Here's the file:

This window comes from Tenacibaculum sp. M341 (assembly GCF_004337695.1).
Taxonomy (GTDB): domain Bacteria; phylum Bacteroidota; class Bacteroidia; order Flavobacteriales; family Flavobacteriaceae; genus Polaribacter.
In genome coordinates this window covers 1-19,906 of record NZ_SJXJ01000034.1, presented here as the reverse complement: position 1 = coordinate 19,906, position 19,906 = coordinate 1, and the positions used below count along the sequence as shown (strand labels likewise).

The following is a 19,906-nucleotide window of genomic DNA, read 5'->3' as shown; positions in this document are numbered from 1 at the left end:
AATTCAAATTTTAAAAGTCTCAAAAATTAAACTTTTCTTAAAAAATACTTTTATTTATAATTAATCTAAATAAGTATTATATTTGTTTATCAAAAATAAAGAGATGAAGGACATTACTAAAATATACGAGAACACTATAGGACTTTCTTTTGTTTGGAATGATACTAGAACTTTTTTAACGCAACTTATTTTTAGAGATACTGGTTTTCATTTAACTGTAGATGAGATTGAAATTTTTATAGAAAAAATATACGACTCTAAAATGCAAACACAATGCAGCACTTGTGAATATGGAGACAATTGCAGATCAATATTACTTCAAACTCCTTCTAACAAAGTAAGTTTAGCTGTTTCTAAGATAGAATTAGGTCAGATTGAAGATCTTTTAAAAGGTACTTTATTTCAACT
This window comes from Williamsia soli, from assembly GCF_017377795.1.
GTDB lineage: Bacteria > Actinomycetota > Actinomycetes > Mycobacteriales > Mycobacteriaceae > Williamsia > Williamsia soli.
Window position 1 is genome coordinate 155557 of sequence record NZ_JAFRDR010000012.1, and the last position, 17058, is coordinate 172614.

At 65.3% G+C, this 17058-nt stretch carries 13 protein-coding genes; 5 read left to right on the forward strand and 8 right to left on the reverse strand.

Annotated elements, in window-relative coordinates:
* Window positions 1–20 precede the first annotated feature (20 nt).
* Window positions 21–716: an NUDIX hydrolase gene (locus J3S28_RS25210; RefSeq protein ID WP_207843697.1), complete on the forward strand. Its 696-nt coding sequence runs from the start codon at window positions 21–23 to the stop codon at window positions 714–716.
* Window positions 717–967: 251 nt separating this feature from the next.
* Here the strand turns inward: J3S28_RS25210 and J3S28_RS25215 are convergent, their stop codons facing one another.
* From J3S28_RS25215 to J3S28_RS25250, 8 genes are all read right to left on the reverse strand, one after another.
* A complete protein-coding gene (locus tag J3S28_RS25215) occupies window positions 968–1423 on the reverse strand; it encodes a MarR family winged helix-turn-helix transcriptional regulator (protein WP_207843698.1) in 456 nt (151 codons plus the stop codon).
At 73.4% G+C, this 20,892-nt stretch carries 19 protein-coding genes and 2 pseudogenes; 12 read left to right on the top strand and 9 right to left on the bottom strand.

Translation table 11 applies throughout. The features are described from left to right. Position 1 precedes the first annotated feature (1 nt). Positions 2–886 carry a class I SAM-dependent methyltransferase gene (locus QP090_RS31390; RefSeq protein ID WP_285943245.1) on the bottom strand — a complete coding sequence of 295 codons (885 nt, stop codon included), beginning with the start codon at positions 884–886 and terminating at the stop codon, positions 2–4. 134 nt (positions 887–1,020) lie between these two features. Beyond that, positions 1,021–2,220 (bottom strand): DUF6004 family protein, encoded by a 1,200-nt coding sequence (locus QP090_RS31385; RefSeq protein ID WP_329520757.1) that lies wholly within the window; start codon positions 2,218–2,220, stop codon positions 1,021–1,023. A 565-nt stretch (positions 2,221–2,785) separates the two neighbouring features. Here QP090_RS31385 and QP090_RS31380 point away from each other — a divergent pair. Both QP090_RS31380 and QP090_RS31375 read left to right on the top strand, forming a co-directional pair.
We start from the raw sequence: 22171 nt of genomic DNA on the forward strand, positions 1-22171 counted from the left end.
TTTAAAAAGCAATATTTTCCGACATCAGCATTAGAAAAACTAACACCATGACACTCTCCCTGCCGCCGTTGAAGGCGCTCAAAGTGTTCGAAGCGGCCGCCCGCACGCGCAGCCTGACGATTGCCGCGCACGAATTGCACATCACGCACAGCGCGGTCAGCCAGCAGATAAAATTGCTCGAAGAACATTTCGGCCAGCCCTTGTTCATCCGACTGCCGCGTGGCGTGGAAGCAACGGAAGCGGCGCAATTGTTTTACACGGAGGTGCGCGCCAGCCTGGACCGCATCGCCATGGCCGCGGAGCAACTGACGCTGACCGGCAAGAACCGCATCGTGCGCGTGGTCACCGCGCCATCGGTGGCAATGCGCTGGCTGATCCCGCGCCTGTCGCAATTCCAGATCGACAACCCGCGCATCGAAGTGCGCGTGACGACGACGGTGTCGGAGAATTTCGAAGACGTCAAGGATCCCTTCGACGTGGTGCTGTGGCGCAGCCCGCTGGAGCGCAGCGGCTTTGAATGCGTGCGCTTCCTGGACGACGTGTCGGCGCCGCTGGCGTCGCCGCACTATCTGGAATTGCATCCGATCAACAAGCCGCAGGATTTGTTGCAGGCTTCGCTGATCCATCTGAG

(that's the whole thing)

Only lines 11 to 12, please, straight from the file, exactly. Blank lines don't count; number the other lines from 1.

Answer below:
* Window positions 1–20 precede the first annotated feature (20 nt).
* Window positions 21–716: an NUDIX hydrolase gene (locus J3S28_RS25210; RefSeq protein ID WP_207843697.1), complete on the forward strand. Its 696-nt coding sequence runs from the start codon at window positions 21–23 to the stop codon at window positions 714–716.